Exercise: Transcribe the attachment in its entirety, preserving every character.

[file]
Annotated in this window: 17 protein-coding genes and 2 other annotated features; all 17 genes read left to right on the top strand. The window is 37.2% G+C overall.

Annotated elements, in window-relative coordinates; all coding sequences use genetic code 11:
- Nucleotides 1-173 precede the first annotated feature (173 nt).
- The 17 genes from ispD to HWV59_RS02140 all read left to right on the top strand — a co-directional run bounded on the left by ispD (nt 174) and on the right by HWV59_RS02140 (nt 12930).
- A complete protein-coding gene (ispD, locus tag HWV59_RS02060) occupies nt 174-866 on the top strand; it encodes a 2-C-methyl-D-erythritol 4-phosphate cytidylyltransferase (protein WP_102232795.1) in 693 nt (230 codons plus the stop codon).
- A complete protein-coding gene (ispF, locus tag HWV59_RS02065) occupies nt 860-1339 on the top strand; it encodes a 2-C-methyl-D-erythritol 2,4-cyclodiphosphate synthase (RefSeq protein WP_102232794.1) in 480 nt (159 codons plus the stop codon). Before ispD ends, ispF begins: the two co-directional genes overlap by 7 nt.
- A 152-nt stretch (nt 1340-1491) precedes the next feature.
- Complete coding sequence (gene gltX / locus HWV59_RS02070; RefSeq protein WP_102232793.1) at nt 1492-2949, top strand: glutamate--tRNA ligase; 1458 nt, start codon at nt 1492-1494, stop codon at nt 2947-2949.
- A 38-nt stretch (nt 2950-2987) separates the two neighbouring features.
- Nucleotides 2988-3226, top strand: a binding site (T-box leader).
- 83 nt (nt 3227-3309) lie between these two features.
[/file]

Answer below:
Annotated in this window: 17 protein-coding genes and 2 other annotated features; all 17 genes read left to right on the top strand. The window is 37.2% G+C overall.

Annotated elements, in window-relative coordinates; all coding sequences use genetic code 11:
- Nucleotides 1-173 precede the first annotated feature (173 nt).
- The 17 genes from ispD to HWV59_RS02140 all read left to right on the top strand — a co-directional run bounded on the left by ispD (nt 174) and on the right by HWV59_RS02140 (nt 12930).
- A complete protein-coding gene (ispD, locus tag HWV59_RS02060) occupies nt 174-866 on the top strand; it encodes a 2-C-methyl-D-erythritol 4-phosphate cytidylyltransferase (protein WP_102232795.1) in 693 nt (230 codons plus the stop codon).
- A complete protein-coding gene (ispF, locus tag HWV59_RS02065) occupies nt 860-1339 on the top strand; it encodes a 2-C-methyl-D-erythritol 2,4-cyclodiphosphate synthase (RefSeq protein WP_102232794.1) in 480 nt (159 codons plus the stop codon). Before ispD ends, ispF begins: the two co-directional genes overlap by 7 nt.
- A 152-nt stretch (nt 1340-1491) precedes the next feature.
- Complete coding sequence (gene gltX / locus HWV59_RS02070; RefSeq protein WP_102232793.1) at nt 1492-2949, top strand: glutamate--tRNA ligase; 1458 nt, start codon at nt 1492-1494, stop codon at nt 2947-2949.
- A 38-nt stretch (nt 2950-2987) separates the two neighbouring features.
- Nucleotides 2988-3226, top strand: a binding site (T-box leader).
- 83 nt (nt 3227-3309) lie between these two features.